Simkhada, P.P., van Teijlingen, E., Marahatta, S.B. (2015) Mental health services in Nepal: Is it too late? (editorial) Journal of Manmohan Memorial Institute of Health Sciences 1(4): 1-2.
van Teijlingen, E., Hundley, V. (2002) Getting your paper to the right journal: a case study of an academic paper, Journal of Advanced Nursing 37(6): 506-511.
Pitchforth, E, Porter, M, van Teijlingen, ER, Forrest Keenan K. (2005) Writing up and presenting qualitative research in family planning & reproductive health care, Journal of Family Planning & Reproductive Health Care 31(2): 132-35. http://jfprhc.bmj.com/content/31/2/132.full.pdf+html
BU research will be prominent at UK Kidney Week this summer in Liverpool. The conference is led by the Renal Association with the International Society of Nephrology (ISN) and the British Transplant Society (BTS). We’re delighted to have been invited to speak at the conference, which is a great opportunity to showcase our research as well as BU’s commitment to developing biomedical research themes. We’re also contributing several abstracts, detailing collaborations with the Universities of Bristol, Oxford and Osnabruck, Germany. The work focuses on the molecular cell biology of human podocytes, cells critical for our kidney’s role in blood filtration. When podocytes ‘fail’, kidney failure ensues.
We use Drosophila (fruit fly) genetics and molecular cell biology to address intractable problems associated with podocyte aging, podocyte dysfunction in diabetic nephropathy and several rare genetic mutations affecting podocytes that cause kidney failure in the young.
The work, was primarily funded by a Kidney Research UK Innovation Award and a British Heart Foundation Fellowship.
The Higher Education and Research Bill – now the Higher Education and Research Act 2017– was finally passed on Thursday. As expected, the House of Commons rejected the Lords amendments, including those relating to the TEF and international students. The government did propose a number of amendments to address some of the issues raised in the Lords, and having been approved in the Commons, these were approved by the Lords, after some discussion.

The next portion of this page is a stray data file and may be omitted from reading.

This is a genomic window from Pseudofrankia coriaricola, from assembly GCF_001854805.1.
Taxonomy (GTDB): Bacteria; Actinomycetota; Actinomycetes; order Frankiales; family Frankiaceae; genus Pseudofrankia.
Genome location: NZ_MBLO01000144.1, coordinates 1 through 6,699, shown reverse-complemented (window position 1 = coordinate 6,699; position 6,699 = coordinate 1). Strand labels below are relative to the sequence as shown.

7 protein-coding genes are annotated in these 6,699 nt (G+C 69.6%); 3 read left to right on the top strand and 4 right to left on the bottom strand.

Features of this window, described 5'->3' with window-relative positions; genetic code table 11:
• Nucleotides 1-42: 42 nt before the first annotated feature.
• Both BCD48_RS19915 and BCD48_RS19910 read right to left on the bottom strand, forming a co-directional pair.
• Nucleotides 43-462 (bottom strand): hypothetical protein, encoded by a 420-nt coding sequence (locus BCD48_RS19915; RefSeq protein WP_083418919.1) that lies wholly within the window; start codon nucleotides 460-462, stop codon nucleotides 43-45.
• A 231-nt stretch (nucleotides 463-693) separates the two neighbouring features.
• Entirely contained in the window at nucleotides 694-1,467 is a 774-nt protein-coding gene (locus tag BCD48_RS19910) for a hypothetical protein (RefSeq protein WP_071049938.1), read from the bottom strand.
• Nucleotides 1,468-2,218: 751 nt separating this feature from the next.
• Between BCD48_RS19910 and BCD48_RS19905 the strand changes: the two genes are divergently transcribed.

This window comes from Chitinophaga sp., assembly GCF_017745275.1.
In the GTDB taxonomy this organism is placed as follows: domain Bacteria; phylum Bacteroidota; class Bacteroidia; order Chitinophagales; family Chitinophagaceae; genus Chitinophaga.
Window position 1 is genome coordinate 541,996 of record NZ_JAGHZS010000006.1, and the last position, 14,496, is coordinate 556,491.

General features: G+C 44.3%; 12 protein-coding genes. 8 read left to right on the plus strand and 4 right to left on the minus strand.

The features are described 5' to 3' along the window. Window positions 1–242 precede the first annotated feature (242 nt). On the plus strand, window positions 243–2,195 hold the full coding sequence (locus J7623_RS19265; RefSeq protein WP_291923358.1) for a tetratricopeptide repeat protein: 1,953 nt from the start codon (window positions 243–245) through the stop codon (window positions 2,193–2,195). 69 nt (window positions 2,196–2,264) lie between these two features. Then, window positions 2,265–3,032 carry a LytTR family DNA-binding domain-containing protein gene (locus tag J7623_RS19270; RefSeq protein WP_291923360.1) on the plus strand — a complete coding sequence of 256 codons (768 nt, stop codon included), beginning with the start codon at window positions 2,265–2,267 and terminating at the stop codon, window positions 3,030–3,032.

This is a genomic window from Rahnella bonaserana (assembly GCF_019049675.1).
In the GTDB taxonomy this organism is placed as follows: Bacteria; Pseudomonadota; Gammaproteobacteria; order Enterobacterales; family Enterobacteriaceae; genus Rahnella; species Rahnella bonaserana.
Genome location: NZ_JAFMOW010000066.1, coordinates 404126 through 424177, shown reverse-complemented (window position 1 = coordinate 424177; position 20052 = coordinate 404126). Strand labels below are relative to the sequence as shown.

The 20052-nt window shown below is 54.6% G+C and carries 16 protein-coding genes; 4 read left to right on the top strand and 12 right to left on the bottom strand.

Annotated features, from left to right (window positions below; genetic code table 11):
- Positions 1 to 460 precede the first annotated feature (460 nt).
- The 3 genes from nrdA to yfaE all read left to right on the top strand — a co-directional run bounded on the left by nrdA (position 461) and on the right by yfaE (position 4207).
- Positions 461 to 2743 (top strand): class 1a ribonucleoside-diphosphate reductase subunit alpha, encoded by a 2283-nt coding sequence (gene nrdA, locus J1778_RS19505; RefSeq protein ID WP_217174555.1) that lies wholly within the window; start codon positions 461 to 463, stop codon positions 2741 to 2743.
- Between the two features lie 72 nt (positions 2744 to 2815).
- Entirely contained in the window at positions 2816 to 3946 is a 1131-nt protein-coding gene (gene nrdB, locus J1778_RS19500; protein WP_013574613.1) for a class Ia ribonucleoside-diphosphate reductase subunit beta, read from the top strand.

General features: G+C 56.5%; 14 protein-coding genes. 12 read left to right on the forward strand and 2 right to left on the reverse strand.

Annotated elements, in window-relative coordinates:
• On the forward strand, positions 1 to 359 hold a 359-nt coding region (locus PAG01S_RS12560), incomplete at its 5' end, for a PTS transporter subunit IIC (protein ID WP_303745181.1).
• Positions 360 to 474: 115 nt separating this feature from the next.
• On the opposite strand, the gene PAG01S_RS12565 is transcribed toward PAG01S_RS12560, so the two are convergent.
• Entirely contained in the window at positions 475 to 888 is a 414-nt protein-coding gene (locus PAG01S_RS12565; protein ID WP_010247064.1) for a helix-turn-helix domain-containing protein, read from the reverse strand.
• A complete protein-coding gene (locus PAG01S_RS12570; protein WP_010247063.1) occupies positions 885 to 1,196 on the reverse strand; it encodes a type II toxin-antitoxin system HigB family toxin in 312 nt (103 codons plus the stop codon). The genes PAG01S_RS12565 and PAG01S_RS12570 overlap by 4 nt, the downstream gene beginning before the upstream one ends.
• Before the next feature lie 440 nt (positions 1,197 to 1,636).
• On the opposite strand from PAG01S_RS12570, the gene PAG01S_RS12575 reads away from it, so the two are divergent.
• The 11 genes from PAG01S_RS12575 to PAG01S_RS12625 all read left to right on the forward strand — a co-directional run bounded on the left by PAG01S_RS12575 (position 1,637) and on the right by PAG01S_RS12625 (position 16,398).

Although the Lords amendment removing the link between TEF and fees was rejected, the new amendment postpones the differentiated fee arrangements (which would have taken effect in 2019/20, using TEF year 3 ratings) until at least 2020/21.
Another amendment has changed the approval process for inflation raised increases to fees, which will now need approval by both Houses of Parliament (instead of the current “negative” procedure).
TEF year 2 will be subject to a formal and independent review, which will go beyond the “lessons learned” exercise that had been announced before. This will include a review of the ratings and the public interest benefit of the TEF – so may result in substantial changes.
The Office for Students (OfS) can require cooperation between higher education providers and electoral officers a condition of registration – this was to address the amendment inserted by the Lords.
The OfS must take advice from the designated quality assurance body when awarding degree awarding powers (DAPs) and must notify the Secretary of State when granting DAPs to institutions that haven’t previously had a validation agreement with another higher education provider or the OfS.
When authorising use of ‘university’ title, the Secretary of State and OfS must consult with the representative bodies of higher education providers and students.
The grounds for appealing a registration decision by the OfS have been broadened to address a rather woolly amendment in the Lords about appealing decisions because they were “wrong”.
The new transparency duties will now include information that will be “helpful” for prospective international students.
Universities UK and GuildHE wrote a joint letter which generally supported the amendments and the Bill.
Teaching Excellence Framework: So despite hopes that the Lords amendments might result in more sweeping changes to the TEF, we will need to wait until the review, and an opportunity to provide feedback in the summer once the year 2 results have been published.
No more announcements have been made about subject level TEF which was due to be piloted over 2 years – starting with year 3, with submissions due in January 2018. With the general election holding up the year 2 results, timing for the review and guidance for year 3 will be very tight.
Subject to approval in each year, it seems likely now that all universities in the TEF will be able to raise fees by inflation in 2018/19 and 2019/20. It is important to remember that any university that does not qualify for TEF or chooses not to participate will have its fees capped at £9000 – the rises from previous years cannot be banked.